The Netflix blockbuster 13 Reasons Why is has been a major success for the growing film company and is proving an ideal product for binge-watchers. Those already fascinated by the concept can look forward to a second series next year.

In essence, the American series can be classified as a brilliant adaptation of the best-selling book by Jay Asher of the same title (Thirteen Reasons Why, 2007). Its social impact is also considerable, since its excellent narrative unfolds through thirteen chapters with mounting dramatic tension. In them, director Brian Yorkey tells the story of Hannah Baker (Katherine Langford), a teenager who has made the decision to take her own life, leaving as a testament thirteen audio-cassettes in which she explains the reasons that caused her to take the fatal step of suicide.

It appears to me that we can draw from this tragic story three reflections which can be used to “inoculate” those interested in delving into the emotionally painful series.

Suicide as a failed solution

The music and the set design work together to pull us into this terrible drama of a young woman’s decision to take her life. These images have caused no little stir in education and pro-family circles, since we live in a society that is still scandalized (though progressively less so) before the image of teen suicide. However, it is possible that few have stopped to consider the reasons why such a delicate subject generates so much interest. Evidently the series contains an element of truth.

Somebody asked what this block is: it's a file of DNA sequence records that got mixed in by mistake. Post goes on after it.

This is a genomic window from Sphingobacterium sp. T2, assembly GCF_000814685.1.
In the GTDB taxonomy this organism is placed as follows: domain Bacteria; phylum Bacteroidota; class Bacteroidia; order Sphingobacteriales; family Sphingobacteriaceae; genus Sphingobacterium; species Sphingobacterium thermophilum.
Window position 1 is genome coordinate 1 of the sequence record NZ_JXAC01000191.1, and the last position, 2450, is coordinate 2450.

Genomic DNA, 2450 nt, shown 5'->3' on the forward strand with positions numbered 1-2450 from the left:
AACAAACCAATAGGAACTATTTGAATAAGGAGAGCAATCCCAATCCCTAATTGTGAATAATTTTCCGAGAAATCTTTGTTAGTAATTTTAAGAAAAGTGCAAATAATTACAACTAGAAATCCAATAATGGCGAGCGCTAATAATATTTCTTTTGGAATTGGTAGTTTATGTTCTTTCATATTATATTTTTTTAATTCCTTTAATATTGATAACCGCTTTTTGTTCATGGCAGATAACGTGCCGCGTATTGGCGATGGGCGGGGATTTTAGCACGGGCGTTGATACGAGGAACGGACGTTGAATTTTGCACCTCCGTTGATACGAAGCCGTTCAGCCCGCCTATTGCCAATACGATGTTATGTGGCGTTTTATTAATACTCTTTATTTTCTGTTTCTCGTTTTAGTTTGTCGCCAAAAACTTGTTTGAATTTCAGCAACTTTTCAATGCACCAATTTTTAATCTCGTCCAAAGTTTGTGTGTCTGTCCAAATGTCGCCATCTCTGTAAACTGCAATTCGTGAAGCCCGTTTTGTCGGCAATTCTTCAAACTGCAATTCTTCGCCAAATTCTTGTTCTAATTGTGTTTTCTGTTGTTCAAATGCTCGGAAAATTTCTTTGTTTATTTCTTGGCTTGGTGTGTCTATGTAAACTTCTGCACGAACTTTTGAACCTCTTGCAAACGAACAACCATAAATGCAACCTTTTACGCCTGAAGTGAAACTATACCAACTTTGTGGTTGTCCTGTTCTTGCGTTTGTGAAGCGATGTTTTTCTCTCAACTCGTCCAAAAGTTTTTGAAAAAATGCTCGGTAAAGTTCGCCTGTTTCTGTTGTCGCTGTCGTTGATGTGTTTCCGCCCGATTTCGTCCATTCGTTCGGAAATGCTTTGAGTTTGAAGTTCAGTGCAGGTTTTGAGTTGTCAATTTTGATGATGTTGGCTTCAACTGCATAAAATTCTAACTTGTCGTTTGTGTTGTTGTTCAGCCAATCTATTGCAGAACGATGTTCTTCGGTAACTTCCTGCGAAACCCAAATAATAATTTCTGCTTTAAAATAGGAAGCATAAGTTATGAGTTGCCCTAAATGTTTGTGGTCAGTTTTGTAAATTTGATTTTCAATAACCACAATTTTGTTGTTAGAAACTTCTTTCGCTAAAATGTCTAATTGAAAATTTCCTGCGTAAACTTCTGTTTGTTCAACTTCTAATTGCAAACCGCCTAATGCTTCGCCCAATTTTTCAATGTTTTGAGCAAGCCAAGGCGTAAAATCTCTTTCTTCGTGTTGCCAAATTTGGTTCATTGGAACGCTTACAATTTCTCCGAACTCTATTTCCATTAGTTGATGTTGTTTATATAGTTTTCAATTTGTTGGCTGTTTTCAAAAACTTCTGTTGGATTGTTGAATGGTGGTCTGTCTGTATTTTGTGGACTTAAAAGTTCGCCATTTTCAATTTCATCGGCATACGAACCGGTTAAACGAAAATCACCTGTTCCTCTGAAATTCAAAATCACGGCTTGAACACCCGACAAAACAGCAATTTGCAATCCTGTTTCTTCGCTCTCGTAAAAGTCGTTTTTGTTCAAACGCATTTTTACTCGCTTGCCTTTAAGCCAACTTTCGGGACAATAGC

It seems that currently we are not really sensitive to the boredom and the loneliness afflicting our adolescent children. Yet it is enough to look into their eyes to perceive their weariness, in the midst of a society that suffers pangs of conscience and winds up perplexed, contemplating its own ignorance.

Meanwhile, the series raises up Hannah as a “martyr” of certain liberal ideas, “giving” her life so that others may understand the evils that await women, who continue to be more vulnerable than men. It would seem that contemporary society is determined to create “heroes” whose free and heroic acts tend toward self-destruction.

In the end, Hannah cleverly devises her own death, and comes up with a plan that will absorb the attention of her social circle. However, this staging of her suicide becomes a great “breeding ground” to feed all kinds of social disorders disguised with a false “cloak of heroism”, as we are already seeing with the suicide “game” Blue Whale.

Being parents of a girl is not easy

Parents and their associated stereotypes make their appearances in the series, from the pseudo-conservative family to the dysfunctional family (with a violent stepfather and drug-addicted mother), until we come across a “homoparent family”. The diversity of orientations and preferences in liberal (American) society is acknowledged with great fanfare.